And if you find that you need even more speed, rather than pumping up and down or rail to rail for acceleration, the vee bottom asks you to slither its tail side to side through the wave, not unlike a fish bursting through the water by rapid repetitive side to side motions of its tail, all the while steering with your back foot like it's guiding the tiller of an outboard motor, and as you anticipate the change in pitch that will inevitably occur with the change in direction, keeping your front foot poised and ready to go to one rail or the other, or step on the pedal for more speed, or all of the above, sometimes all at once! Crazy, man!!!
Back in those scooter daze when we weren't racing on two wheels, we were often racing on four - and we even had a Club, the GoKart Racers of America, or GOKROA as we called it. We had membership cards printed up and everything. We kept score every time we raced as part of a hotly contested championship series. What a pack of dorks, I know! Anyhow, one of the tracks we raced regularly was at Marshall Scotty's Playland Park, just east of El Cajon. They had an oval "slick track", which was like racing on an air hockey table covered in ice, with solid steel tires. OK, it maybe wasn't that slick, but you get the picture. Going in a straight line meant you were heading for the wall!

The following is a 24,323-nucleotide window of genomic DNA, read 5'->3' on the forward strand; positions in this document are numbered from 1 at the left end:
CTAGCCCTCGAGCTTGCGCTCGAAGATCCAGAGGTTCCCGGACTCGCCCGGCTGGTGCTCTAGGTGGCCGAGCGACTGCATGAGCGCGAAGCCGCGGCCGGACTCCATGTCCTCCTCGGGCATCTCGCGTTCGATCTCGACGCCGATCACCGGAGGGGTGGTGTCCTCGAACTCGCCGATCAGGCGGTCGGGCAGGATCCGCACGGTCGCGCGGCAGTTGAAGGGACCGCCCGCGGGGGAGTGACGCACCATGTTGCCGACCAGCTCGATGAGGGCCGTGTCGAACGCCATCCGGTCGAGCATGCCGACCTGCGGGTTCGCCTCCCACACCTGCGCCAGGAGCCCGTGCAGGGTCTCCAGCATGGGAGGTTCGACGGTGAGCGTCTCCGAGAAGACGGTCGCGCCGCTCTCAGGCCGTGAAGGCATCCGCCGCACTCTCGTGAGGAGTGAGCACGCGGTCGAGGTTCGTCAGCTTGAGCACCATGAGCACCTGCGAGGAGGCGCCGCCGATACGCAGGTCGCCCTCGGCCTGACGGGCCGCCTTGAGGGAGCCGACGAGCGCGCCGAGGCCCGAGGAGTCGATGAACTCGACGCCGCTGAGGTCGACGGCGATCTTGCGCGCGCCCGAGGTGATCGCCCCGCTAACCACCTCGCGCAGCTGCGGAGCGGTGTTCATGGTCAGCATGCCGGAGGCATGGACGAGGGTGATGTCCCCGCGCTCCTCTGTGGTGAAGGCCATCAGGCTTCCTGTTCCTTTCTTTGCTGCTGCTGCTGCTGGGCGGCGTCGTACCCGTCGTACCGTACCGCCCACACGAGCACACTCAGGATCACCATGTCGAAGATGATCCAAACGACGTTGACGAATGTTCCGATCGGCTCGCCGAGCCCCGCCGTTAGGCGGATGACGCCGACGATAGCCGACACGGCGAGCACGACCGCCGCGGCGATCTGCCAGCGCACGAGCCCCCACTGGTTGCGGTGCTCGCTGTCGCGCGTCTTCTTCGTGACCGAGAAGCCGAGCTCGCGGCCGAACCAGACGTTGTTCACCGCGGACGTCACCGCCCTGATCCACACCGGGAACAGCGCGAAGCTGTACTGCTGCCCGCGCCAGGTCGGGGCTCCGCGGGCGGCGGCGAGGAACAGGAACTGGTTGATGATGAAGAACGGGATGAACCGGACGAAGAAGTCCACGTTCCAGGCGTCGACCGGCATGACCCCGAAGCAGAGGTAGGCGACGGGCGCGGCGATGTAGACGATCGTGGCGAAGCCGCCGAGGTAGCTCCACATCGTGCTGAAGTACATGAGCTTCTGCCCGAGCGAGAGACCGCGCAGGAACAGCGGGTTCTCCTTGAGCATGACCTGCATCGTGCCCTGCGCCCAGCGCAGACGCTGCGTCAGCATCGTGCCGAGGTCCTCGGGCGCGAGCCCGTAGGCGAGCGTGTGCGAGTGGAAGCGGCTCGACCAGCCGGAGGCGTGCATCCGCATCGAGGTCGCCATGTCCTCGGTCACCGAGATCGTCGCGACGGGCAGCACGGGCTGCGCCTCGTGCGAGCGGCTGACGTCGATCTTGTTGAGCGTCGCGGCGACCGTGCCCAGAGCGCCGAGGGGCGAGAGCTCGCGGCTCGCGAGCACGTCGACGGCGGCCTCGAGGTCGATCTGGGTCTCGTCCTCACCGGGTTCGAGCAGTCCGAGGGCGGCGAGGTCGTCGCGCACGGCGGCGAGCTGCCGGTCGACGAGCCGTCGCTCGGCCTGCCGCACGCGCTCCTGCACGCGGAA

I always won at Marshall Scotty's Playland Park.
And that's what riding a radical vee bottom is like. Because of their built in limitations, they allow you to hone in on particular aspects of your surfing that you may not otherwise explore on a board that is more predictable. Want to learn to drift your longboard? Try it on a vee bottom first. Want to explore the effects of fore to aft weight bias on acceleration? Go for it! They may even be the ideal stepping stone on the way to mastering finless board riding. I know that my ability to explore the limits of my longboard has improved now that I've experienced the V, for sure.
These boards offer more than just a glimpse at surfing's past, they require a unique way of surf boarding; one that everyone should experience for themselves. I'm glad I did, and I think you would love it too!
See you in the water!
P.S. - We are always on the lookout for writers of original surfing material - articles, fiction, historical pieces, commentary, etc. Please send a Private Message to one of the administrators if you would like to join our team:
 If you have ever wondered how in a few short years 1960s American society could regress so rapidly from contemporary style to long scraggly caveman hair and shabby clothes, listen to Jan Irvin interview Dave McGowan as together they expose some of the very strange characters behind the '60s "cultural revolution".